Allyship refers to any white person who acknowledges racial issues in their life and works to deconstruct these issues in life and listens to those whose lives have been affected by racial discrimination. It is not an identity but rather an ongoing and multifaceted process.
When I first got involved in demonstrations across Pittsburgh, I often didn’t understand my role as a white ally and was often afraid to ask. Luckily, as I became more and more familiar with my role in and around the city, I began to understand the basics of being an ally. While I still have a long way to go in my role as an ally, here are some basic steps I learned in my journey that will hopefully get you on your own path to allyship.
Listen to Understand, not to Respond
The idea of listening to other populations as an ally can go a surprisingly long way. Of course, not only does it matter that we are listening, but it is also important to understand WHY we listen. Oftentimes I think it becomes the case that conversations about discrimination are looked at as a two-way conversation: one where both sides have an equal perspective on the same idea. I think this is true to an extent, but it should go without saying that allies never truly understand the experiences observed by populations who face systemic oppression. Because of this, we want to listen more for the sake of understanding others and less for the sake of responding to others. In this way, we also want to acknowledge that we don’t know everything and apologize when we get things wrong. While we don’t see these things the same way as our friends who face systemic oppression, any step in trying to understand discrimination is a step in the right direction.
This is perhaps a more abstract concept, but it absolutely still has its place in allyship. Marginalized populations often act as our primary way of understanding the issues surrounding our communities today, but that doesn’t mean that they are here solely as a resource for our understanding. Look at it this way: if the conversations you have with your friends of color and LGBT+ friends only surround you asking them about issues they have on a daily basis, you’re not taking their comfort or respect into mind. While members of marginalized communities are often glad to have these conversations with you, this isn’t always the case, so you need to understand that they’re not here solely to enlighten you on these issues. You need to be able to see the value in them not just as members of these populations, but as individuals who have their own interests, opinions, and needs. By doing so, we indicate that we respect the individual and their own mental health and safety, and prove that we value them not just as the token member of their population but as coworkers, classmates, and friends.
Understand that it’s Not About You
As allies, we lack the experiences needed to truly understand the black experience, or the trans experience, or any other experience kept by marginalized populations. And that’s okay. What is more valuable is for you to act in solidarity with them and to take part in undoing systemic practices that disproportionately affect them. Your experiences are valuable, but ultimately, you come from at least some perspective of privilege. Therefore, you should approach conversations, demonstrations, and other related actions with the understanding that it’s not about you. It’s about helping those who are worse off. It’s about understanding others. And, most importantly, it’s about change. In this understanding, we help show that we are here for.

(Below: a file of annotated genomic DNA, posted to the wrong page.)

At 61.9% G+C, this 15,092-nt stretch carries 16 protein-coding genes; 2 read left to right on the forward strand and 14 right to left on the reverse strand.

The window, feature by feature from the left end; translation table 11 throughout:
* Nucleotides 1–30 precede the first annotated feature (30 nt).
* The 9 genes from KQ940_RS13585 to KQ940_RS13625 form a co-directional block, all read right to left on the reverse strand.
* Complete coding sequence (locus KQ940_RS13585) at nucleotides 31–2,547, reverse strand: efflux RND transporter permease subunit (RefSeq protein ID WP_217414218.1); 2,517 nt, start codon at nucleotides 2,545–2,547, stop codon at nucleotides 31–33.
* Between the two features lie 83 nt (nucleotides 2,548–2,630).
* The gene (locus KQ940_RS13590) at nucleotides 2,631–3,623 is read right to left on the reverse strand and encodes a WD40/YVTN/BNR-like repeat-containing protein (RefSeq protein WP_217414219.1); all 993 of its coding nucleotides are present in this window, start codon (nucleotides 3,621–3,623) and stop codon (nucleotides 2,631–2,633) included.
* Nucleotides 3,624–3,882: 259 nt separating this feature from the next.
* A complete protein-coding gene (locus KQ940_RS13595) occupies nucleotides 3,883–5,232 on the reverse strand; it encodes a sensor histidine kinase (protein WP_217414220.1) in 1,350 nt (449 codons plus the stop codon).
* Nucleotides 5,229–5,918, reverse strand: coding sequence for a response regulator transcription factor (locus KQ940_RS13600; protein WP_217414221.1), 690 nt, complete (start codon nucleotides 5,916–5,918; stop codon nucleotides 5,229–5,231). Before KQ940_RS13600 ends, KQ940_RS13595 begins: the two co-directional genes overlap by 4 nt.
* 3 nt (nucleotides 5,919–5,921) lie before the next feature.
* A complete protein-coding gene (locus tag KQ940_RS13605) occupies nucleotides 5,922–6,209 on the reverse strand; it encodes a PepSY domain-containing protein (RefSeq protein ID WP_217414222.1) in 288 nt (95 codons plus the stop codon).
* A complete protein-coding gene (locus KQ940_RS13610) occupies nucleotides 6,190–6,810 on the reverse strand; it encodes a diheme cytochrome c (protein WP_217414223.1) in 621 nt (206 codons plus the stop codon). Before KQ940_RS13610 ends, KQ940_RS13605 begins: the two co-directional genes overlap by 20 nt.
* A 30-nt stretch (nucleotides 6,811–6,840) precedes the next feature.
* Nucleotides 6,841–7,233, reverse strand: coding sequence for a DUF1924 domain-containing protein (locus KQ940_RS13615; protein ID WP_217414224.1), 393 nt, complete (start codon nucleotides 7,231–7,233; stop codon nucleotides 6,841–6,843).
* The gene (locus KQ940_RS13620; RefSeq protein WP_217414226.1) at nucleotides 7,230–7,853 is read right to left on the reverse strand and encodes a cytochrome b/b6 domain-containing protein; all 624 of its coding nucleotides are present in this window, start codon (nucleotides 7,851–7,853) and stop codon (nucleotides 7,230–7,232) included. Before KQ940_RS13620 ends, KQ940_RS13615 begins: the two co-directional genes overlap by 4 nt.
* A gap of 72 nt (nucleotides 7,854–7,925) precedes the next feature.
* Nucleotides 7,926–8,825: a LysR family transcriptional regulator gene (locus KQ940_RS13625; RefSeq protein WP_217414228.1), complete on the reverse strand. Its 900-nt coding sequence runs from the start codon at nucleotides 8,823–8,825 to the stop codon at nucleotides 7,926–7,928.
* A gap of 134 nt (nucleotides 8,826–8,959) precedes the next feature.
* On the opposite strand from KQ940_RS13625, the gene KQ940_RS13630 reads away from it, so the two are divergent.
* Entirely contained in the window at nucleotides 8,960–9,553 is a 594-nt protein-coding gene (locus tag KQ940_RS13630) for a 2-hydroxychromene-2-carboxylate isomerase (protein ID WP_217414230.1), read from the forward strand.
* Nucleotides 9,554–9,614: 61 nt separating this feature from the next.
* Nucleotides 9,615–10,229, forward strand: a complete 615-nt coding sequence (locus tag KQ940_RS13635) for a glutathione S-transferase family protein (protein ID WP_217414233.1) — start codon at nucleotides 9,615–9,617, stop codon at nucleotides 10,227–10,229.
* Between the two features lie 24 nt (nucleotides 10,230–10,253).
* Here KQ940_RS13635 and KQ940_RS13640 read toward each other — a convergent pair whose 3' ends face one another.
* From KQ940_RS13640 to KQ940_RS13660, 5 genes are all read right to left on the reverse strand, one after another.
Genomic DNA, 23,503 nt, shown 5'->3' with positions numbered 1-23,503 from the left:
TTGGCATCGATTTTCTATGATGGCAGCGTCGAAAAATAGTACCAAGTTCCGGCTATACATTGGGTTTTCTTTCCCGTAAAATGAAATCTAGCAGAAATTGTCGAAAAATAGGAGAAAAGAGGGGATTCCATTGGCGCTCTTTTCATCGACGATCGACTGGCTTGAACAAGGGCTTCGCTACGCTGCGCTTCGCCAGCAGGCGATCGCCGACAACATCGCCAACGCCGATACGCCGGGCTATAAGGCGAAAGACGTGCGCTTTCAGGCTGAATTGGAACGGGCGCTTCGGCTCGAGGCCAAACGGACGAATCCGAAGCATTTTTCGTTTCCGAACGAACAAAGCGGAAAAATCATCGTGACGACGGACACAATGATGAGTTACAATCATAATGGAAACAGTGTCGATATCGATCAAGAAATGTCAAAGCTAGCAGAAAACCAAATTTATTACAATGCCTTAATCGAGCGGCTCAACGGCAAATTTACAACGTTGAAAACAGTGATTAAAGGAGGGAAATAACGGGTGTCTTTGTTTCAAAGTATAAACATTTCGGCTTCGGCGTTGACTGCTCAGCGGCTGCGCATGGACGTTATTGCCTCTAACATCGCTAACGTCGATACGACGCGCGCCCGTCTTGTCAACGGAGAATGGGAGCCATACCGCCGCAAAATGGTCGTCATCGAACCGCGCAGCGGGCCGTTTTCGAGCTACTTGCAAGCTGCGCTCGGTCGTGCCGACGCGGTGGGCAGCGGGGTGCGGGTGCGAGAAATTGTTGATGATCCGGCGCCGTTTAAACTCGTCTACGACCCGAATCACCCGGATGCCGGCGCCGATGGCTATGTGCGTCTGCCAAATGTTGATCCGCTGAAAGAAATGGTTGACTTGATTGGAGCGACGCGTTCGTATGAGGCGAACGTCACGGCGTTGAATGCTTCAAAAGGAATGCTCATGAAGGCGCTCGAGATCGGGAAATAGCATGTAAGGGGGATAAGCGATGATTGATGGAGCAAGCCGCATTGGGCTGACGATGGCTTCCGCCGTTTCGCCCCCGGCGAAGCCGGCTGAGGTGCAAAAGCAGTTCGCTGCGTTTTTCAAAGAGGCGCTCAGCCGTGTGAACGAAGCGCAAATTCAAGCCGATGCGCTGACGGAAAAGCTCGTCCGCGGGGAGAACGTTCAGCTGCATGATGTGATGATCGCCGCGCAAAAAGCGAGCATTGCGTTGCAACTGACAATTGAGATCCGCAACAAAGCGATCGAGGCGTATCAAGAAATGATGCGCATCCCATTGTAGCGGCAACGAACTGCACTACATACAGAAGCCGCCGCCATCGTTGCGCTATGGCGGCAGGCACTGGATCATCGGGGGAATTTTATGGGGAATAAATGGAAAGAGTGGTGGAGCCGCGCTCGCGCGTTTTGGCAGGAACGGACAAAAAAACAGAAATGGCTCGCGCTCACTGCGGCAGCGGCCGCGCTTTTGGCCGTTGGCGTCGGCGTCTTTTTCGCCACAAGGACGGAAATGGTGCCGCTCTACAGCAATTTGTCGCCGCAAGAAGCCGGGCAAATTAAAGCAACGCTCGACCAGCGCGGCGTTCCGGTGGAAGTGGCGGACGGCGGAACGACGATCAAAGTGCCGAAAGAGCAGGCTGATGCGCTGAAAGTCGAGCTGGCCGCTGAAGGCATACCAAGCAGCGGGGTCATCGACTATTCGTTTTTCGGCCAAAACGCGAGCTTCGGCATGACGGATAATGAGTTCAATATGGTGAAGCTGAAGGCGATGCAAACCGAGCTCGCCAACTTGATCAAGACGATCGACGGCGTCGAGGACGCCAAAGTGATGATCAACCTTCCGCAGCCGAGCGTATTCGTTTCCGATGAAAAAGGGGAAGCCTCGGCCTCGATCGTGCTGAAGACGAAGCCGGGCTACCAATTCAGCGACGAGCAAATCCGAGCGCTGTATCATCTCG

Pay Attention to the World Around You
This generally is just good advice to follow in day to day life, but it applies doubly as an ally. Every day, more and more things happen in our country, in our government, and in the world. Paying attention to these things as they happen and understanding how these things affect people is a great way to stay up-to-date on the problems affecting your community today.
To that end, I would also encourage allies to take in information from as many sources as possible and to not be pigeonholed into one or two sources. Always look for quality information, and if you’re getting information from the news, try to find multiple news sources on the same topic to filter out as much bias as possible.
Take Care of Your Mental Health!
This may sound somewhat counterintuitive, but I still think it’s an important thing to keep in mind. Social justice areas are a LOT of work and can be particularly draining both as a person who faces discrimination and as an ally. Just as people of color and the LGBT+ population are not here solely to help us understand these issues, we too, must try to take some time to do things that aren’t explicitly related to social justice. Taking a few days off to spend time with friends, taking part in a hobby, or frankly doing any non-political thing is a great way to avoid burnout.
Put simply, there is a lot that goes into allyship. Looking back at this writing, there was a lot of information that I could have included but couldn’t simply for the sake of time or lack of experience. The good news, however, is that allyship comes in many different forms, and just by searching “white allyship” or any similar term online results in hundreds of thousands of articles surrounding the topic. It could literally take a lifetime to learn all of the ins and outs of allyship, so going slow, trying to do the right thing, and understanding your mistakes are all keys in helping people who face discrimination on a daily basis.